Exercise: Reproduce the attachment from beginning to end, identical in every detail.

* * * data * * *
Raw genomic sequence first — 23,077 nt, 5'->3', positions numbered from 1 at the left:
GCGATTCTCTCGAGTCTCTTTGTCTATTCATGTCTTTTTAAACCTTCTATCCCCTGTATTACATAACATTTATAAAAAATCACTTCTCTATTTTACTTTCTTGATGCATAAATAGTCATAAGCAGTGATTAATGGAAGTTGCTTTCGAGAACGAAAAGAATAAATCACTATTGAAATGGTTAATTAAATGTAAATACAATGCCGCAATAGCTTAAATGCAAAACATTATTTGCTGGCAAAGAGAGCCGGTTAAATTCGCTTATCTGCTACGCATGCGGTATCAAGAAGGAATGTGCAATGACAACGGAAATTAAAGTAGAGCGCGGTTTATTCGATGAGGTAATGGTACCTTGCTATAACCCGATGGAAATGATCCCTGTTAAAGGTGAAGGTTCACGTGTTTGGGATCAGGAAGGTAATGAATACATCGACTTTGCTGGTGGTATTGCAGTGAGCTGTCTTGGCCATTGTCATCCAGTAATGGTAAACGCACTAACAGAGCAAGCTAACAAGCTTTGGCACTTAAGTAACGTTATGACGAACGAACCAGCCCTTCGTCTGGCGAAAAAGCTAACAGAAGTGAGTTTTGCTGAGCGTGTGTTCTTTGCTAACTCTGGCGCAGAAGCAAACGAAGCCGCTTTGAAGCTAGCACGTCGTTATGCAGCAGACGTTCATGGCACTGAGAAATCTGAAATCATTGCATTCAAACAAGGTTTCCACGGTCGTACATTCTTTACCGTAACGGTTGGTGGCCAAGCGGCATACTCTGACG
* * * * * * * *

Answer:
Raw genomic sequence first — 23,077 nt, 5'->3', positions numbered from 1 at the left:
GCGATTCTCTCGAGTCTCTTTGTCTATTCATGTCTTTTTAAACCTTCTATCCCCTGTATTACATAACATTTATAAAAAATCACTTCTCTATTTTACTTTCTTGATGCATAAATAGTCATAAGCAGTGATTAATGGAAGTTGCTTTCGAGAACGAAAAGAATAAATCACTATTGAAATGGTTAATTAAATGTAAATACAATGCCGCAATAGCTTAAATGCAAAACATTATTTGCTGGCAAAGAGAGCCGGTTAAATTCGCTTATCTGCTACGCATGCGGTATCAAGAAGGAATGTGCAATGACAACGGAAATTAAAGTAGAGCGCGGTTTATTCGATGAGGTAATGGTACCTTGCTATAACCCGATGGAAATGATCCCTGTTAAAGGTGAAGGTTCACGTGTTTGGGATCAGGAAGGTAATGAATACATCGACTTTGCTGGTGGTATTGCAGTGAGCTGTCTTGGCCATTGTCATCCAGTAATGGTAAACGCACTAACAGAGCAAGCTAACAAGCTTTGGCACTTAAGTAACGTTATGACGAACGAACCAGCCCTTCGTCTGGCGAAAAAGCTAACAGAAGTGAGTTTTGCTGAGCGTGTGTTCTTTGCTAACTCTGGCGCAGAAGCAAACGAAGCCGCTTTGAAGCTAGCACGTCGTTATGCAGCAGACGTTCATGGCACTGAGAAATCTGAAATCATTGCATTCAAACAAGGTTTCCACGGTCGTACATTCTTTACCGTAACGGTTGGTGGCCAAGCGGCATACTCTGACG